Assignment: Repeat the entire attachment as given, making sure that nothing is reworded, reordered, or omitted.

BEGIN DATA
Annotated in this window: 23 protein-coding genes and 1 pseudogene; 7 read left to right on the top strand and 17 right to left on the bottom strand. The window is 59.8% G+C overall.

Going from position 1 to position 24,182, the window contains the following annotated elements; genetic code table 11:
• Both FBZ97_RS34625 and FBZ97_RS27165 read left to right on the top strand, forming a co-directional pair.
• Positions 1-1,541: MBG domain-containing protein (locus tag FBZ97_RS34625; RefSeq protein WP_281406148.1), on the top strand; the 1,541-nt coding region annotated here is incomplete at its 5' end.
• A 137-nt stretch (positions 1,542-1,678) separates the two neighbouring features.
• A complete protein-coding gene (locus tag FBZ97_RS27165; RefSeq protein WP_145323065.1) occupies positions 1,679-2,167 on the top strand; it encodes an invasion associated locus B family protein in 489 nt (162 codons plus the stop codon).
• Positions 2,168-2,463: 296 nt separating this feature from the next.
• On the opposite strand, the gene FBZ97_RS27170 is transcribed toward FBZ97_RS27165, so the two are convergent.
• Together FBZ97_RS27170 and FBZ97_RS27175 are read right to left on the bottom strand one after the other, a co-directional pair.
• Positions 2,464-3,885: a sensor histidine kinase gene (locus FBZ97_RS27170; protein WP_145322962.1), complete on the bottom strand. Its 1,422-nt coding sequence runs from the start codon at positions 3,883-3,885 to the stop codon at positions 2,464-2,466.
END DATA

Annotated in this window: 23 protein-coding genes and 1 pseudogene; 7 read left to right on the top strand and 17 right to left on the bottom strand. The window is 59.8% G+C overall.

Going from position 1 to position 24,182, the window contains the following annotated elements; genetic code table 11:
• Both FBZ97_RS34625 and FBZ97_RS27165 read left to right on the top strand, forming a co-directional pair.
• Positions 1-1,541: MBG domain-containing protein (locus tag FBZ97_RS34625; RefSeq protein WP_281406148.1), on the top strand; the 1,541-nt coding region annotated here is incomplete at its 5' end.
• A 137-nt stretch (positions 1,542-1,678) separates the two neighbouring features.
• A complete protein-coding gene (locus tag FBZ97_RS27165; RefSeq protein WP_145323065.1) occupies positions 1,679-2,167 on the top strand; it encodes an invasion associated locus B family protein in 489 nt (162 codons plus the stop codon).
• Positions 2,168-2,463: 296 nt separating this feature from the next.
• On the opposite strand, the gene FBZ97_RS27170 is transcribed toward FBZ97_RS27165, so the two are convergent.
• Together FBZ97_RS27170 and FBZ97_RS27175 are read right to left on the bottom strand one after the other, a co-directional pair.
• Positions 2,464-3,885: a sensor histidine kinase gene (locus FBZ97_RS27170; protein WP_145322962.1), complete on the bottom strand. Its 1,422-nt coding sequence runs from the start codon at positions 3,883-3,885 to the stop codon at positions 2,464-2,466.